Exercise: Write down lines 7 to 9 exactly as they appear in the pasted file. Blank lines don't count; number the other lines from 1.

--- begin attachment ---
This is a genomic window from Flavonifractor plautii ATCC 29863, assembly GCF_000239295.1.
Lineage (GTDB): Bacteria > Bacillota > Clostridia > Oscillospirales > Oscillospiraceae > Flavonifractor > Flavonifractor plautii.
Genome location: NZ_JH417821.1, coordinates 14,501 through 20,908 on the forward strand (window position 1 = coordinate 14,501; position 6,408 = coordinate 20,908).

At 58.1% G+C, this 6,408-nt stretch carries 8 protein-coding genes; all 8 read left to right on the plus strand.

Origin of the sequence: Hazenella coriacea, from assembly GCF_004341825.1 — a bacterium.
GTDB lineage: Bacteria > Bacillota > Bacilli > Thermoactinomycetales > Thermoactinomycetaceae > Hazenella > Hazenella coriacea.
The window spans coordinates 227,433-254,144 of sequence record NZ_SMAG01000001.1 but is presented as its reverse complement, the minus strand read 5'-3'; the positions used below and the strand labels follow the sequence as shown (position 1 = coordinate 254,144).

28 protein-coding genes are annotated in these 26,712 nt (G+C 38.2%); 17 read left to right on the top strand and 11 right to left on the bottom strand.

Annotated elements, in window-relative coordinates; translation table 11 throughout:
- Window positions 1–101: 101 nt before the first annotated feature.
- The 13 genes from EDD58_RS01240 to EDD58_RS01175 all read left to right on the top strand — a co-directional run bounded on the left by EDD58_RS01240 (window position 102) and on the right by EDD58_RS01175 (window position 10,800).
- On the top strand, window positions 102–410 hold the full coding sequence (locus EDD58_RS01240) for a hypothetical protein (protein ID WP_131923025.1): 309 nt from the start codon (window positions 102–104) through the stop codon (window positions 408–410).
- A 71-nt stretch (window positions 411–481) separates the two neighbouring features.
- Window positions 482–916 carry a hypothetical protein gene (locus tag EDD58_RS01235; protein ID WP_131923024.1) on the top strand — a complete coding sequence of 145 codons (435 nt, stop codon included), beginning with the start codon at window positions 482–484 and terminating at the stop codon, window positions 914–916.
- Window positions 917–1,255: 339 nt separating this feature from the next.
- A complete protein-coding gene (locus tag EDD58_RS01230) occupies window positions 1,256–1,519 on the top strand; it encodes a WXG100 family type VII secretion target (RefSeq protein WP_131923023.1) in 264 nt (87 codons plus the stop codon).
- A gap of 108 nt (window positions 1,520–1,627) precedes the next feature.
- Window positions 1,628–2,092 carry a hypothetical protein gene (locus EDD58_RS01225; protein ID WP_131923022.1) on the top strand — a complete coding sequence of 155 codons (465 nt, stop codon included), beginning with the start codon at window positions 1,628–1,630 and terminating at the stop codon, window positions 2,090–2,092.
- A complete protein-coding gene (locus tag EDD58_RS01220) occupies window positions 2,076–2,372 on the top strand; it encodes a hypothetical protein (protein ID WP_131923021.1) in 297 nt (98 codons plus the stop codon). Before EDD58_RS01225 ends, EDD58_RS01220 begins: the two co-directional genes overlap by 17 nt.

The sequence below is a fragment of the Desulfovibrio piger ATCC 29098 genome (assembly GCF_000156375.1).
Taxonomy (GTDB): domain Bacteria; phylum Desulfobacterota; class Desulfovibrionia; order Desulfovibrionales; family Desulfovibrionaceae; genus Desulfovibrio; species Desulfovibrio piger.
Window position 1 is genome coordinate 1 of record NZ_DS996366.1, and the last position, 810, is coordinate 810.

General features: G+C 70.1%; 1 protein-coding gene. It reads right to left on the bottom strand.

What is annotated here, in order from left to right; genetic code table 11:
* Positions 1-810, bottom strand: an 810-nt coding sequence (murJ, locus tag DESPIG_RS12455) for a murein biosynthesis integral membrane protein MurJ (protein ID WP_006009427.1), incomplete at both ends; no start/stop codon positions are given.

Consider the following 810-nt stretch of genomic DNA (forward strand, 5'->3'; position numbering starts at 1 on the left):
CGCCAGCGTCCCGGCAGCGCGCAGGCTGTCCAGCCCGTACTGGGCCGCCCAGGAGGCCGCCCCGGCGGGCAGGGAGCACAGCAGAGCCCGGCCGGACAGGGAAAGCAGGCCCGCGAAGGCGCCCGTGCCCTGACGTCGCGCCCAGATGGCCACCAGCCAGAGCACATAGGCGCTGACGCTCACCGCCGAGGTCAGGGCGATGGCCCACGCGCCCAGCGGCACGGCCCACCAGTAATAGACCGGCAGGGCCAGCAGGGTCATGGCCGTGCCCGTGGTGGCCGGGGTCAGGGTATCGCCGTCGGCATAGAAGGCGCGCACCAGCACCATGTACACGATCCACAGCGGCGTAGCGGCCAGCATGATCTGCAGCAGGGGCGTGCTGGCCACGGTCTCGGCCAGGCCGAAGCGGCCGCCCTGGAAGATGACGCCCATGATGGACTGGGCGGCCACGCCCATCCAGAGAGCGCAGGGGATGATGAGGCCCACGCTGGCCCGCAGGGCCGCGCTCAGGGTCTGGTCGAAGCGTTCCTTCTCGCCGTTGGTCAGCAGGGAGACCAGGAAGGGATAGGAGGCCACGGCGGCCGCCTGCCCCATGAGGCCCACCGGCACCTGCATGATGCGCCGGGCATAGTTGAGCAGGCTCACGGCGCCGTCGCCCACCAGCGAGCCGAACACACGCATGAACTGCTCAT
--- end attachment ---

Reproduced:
The window spans coordinates 227,433-254,144 of sequence record NZ_SMAG01000001.1 but is presented as its reverse complement, the minus strand read 5'-3'; the positions used below and the strand labels follow the sequence as shown (position 1 = coordinate 254,144).

28 protein-coding genes are annotated in these 26,712 nt (G+C 38.2%); 17 read left to right on the top strand and 11 right to left on the bottom strand.

Annotated elements, in window-relative coordinates; translation table 11 throughout: